A Tale of Two Secondary Structure Elements: When a β-Hairpin becomes an α-Helix


In this work, we have analyzed the relative importance of secondary versus tertiary interactions in stabilizing and guiding protein folding. For this purpose, we have designed four different mutants to replace the α-helix of the Gβ1 domain by a sequence with strong β-hairpin propensity in isolation. In particular, we have chosen the sequence of the second β-hairpin of the Gβ1 domain, which populates the native conformation in aqueous solution to a significant extent. The resulting protein has roughly 30% of its sequence duplicated and maintains the 3D-structure of the wild-type protein, but with lower stability (up to −5 kcal/mol). The loss of intrinsic helix stability accounts for about 80% of the decrease in free energy, illustrating the importance of local interactions in protein stability. Interestingly enough, all the mutant proteins, included the one with the duplicated β-hairpin sequence, fold with similar rates as the Gβ1 domain. Essentially, it is the nature of the rate-limiting step in the folding reaction that determines whether a particular interaction will speed up, or not, the folding rates. While local contacts are important in determining protein stability, residues involved in tertiary contacts in combination with the topology of the native fold, seem to be responsible for the specificity of protein structures. Proteins with non-native secondary structure tendencies can adopt stable folds and be as efficient in folding as those proteins with native-like propensities.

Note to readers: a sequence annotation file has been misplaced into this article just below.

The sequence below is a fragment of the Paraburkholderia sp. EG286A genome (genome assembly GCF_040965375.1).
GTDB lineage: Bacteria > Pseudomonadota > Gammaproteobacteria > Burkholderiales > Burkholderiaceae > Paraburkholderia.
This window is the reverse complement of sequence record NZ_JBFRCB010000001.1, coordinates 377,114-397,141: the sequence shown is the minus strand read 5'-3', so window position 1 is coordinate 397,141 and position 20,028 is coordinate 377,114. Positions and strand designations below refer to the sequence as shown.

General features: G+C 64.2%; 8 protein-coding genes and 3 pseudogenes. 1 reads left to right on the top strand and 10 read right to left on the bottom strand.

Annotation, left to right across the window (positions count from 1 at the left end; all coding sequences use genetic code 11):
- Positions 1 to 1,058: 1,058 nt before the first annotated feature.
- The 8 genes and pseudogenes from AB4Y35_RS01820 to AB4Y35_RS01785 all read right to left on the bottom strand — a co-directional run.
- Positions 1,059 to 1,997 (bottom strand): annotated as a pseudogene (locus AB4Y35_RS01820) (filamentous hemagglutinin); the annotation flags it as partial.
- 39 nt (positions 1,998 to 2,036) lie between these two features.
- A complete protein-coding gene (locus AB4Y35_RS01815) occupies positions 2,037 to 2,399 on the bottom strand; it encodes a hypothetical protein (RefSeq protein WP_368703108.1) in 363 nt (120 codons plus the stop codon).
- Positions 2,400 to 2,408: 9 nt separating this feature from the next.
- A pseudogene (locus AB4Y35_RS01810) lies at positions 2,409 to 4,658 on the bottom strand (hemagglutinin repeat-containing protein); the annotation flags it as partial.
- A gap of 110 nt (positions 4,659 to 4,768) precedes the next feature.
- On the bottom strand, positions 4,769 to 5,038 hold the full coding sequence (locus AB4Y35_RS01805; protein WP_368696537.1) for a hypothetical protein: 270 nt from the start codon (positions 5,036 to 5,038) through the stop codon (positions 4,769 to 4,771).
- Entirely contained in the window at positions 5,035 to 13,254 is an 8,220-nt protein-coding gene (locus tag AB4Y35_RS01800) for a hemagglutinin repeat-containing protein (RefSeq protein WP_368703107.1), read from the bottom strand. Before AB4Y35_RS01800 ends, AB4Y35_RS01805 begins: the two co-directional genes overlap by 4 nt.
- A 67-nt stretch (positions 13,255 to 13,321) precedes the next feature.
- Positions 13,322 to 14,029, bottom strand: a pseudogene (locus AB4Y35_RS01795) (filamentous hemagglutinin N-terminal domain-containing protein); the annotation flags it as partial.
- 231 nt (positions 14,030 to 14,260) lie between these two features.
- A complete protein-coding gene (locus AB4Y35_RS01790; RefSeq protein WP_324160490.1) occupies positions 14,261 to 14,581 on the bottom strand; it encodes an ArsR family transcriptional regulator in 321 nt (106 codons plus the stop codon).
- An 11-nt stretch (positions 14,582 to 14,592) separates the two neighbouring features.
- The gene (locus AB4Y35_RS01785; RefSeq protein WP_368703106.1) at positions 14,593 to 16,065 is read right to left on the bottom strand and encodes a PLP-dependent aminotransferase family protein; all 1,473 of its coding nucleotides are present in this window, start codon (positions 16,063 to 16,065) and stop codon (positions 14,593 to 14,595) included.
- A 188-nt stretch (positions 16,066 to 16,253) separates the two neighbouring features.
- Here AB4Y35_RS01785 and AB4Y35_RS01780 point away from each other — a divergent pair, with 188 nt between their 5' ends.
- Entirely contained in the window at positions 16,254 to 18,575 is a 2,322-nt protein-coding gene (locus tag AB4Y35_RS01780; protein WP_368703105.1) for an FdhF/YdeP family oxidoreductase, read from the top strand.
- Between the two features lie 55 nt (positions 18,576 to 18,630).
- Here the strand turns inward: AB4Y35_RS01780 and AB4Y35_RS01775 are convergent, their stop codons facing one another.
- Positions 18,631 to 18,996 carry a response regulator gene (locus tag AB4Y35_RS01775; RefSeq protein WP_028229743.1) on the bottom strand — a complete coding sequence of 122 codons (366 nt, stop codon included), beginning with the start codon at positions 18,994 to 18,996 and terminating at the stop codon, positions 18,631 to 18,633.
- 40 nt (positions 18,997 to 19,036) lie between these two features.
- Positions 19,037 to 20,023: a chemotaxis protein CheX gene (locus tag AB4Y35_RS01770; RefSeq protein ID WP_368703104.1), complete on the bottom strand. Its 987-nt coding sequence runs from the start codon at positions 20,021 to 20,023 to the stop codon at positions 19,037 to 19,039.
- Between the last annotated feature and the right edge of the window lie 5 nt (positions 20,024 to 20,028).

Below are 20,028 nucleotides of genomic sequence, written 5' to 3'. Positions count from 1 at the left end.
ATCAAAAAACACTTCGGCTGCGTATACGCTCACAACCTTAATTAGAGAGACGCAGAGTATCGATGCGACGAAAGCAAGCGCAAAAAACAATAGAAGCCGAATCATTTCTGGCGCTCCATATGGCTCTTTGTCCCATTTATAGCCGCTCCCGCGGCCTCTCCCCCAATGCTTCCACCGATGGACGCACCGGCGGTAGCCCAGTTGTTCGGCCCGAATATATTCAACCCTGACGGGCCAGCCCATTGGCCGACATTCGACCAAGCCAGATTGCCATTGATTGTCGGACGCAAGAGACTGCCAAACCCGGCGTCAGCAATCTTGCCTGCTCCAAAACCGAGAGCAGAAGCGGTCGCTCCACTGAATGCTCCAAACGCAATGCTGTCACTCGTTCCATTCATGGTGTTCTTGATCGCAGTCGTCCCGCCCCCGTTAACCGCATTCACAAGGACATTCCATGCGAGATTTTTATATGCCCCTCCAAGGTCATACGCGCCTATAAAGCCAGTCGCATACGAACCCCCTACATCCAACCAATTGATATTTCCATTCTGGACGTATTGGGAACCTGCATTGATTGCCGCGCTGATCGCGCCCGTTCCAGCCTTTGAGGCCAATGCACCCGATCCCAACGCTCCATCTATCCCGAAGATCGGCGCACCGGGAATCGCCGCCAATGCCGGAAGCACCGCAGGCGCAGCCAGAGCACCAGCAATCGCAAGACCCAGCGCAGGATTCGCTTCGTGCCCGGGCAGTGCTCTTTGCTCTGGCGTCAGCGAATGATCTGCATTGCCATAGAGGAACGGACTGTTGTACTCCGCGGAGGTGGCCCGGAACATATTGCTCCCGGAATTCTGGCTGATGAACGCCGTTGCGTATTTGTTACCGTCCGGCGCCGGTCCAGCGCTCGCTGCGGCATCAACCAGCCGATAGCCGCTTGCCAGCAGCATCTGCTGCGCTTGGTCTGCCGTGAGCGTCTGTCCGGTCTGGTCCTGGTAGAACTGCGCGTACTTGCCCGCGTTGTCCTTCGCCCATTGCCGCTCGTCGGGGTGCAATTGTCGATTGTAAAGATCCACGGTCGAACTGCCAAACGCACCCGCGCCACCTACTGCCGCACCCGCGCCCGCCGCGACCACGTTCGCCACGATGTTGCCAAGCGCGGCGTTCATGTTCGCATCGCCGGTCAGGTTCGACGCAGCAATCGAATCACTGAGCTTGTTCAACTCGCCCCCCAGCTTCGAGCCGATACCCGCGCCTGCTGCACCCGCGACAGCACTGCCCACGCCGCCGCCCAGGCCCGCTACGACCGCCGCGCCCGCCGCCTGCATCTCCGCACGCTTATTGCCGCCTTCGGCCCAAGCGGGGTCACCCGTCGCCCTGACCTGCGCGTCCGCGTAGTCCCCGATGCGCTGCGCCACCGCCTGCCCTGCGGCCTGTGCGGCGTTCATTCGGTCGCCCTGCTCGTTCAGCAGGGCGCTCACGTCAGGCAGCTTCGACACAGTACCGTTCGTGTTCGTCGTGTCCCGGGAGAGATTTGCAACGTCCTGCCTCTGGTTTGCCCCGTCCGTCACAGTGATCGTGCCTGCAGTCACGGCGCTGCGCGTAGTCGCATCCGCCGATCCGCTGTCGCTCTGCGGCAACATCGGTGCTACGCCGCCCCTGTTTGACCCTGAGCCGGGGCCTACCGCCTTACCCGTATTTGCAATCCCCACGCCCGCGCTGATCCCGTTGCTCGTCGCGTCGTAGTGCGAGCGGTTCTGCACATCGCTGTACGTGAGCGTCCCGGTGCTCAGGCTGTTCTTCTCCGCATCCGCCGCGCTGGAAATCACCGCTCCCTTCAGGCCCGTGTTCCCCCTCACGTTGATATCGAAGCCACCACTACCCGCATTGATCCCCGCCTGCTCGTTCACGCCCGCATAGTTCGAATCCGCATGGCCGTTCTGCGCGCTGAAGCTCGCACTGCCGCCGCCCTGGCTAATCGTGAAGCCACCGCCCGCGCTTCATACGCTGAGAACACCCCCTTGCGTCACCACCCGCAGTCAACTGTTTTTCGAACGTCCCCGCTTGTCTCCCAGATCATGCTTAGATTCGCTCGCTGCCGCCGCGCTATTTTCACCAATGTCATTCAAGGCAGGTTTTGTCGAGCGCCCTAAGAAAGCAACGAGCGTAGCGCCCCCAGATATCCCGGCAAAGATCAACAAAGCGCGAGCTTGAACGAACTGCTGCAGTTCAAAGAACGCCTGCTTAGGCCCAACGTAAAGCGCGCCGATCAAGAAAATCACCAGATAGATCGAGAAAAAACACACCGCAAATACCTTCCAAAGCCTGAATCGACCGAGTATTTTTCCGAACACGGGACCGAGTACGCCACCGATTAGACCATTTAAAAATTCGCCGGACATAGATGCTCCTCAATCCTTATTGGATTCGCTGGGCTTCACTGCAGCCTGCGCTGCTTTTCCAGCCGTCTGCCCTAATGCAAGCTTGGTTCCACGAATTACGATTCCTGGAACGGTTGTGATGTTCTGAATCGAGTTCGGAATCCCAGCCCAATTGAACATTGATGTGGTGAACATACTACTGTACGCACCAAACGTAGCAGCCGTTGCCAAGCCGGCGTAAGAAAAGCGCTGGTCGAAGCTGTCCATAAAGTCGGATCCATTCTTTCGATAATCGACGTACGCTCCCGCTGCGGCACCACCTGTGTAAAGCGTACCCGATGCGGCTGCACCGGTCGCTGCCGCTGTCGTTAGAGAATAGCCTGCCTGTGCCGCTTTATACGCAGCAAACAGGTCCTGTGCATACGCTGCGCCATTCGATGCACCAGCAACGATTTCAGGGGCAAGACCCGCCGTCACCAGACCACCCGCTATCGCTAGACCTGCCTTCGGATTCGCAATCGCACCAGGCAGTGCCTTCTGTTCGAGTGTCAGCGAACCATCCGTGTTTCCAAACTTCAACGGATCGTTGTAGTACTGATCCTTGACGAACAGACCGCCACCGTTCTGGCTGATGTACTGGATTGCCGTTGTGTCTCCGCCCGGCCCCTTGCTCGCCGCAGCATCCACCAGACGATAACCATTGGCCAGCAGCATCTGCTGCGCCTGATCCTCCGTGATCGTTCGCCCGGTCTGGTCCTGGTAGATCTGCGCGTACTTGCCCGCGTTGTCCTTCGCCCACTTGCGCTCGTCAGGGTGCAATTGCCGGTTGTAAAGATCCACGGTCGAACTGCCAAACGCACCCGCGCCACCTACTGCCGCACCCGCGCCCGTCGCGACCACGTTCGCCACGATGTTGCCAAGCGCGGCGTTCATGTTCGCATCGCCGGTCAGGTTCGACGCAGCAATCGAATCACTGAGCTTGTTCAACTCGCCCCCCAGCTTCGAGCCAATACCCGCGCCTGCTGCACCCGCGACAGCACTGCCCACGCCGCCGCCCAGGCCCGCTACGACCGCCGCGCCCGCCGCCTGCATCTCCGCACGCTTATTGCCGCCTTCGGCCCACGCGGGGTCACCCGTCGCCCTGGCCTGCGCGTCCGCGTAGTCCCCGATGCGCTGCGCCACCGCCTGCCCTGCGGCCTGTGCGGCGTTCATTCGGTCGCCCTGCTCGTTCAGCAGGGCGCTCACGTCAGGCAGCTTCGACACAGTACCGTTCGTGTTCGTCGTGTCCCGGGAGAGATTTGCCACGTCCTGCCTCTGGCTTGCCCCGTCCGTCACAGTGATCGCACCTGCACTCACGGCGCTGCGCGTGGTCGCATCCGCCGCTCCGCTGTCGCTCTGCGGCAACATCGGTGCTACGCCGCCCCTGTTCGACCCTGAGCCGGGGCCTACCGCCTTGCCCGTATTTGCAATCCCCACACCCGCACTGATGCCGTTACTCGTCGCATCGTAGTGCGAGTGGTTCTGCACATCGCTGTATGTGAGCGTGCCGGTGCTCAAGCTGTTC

Submission Details

ID: UbXMCotr3

Submitter: Marie Ary

Submission Date: July 31, 2017, 11:46 a.m.

Version: 1

Publication Details
Cregut D;Civera C;Macias MJ;Wallon G;Serrano L,J Mol Biol (1999) A tale of two secondary structure elements: when a beta-hairpin becomes an alpha-helix. PMID:10493883
Additional Information

Structure view and single mutant data analysis

Study data

No weblogo for data of varying length.
Colors: D E R H K S T N Q A V I L M F Y W C G P

Data Distribution

Studies with similar sequences (approximate matches)

Correlation with other assays (exact sequence matches)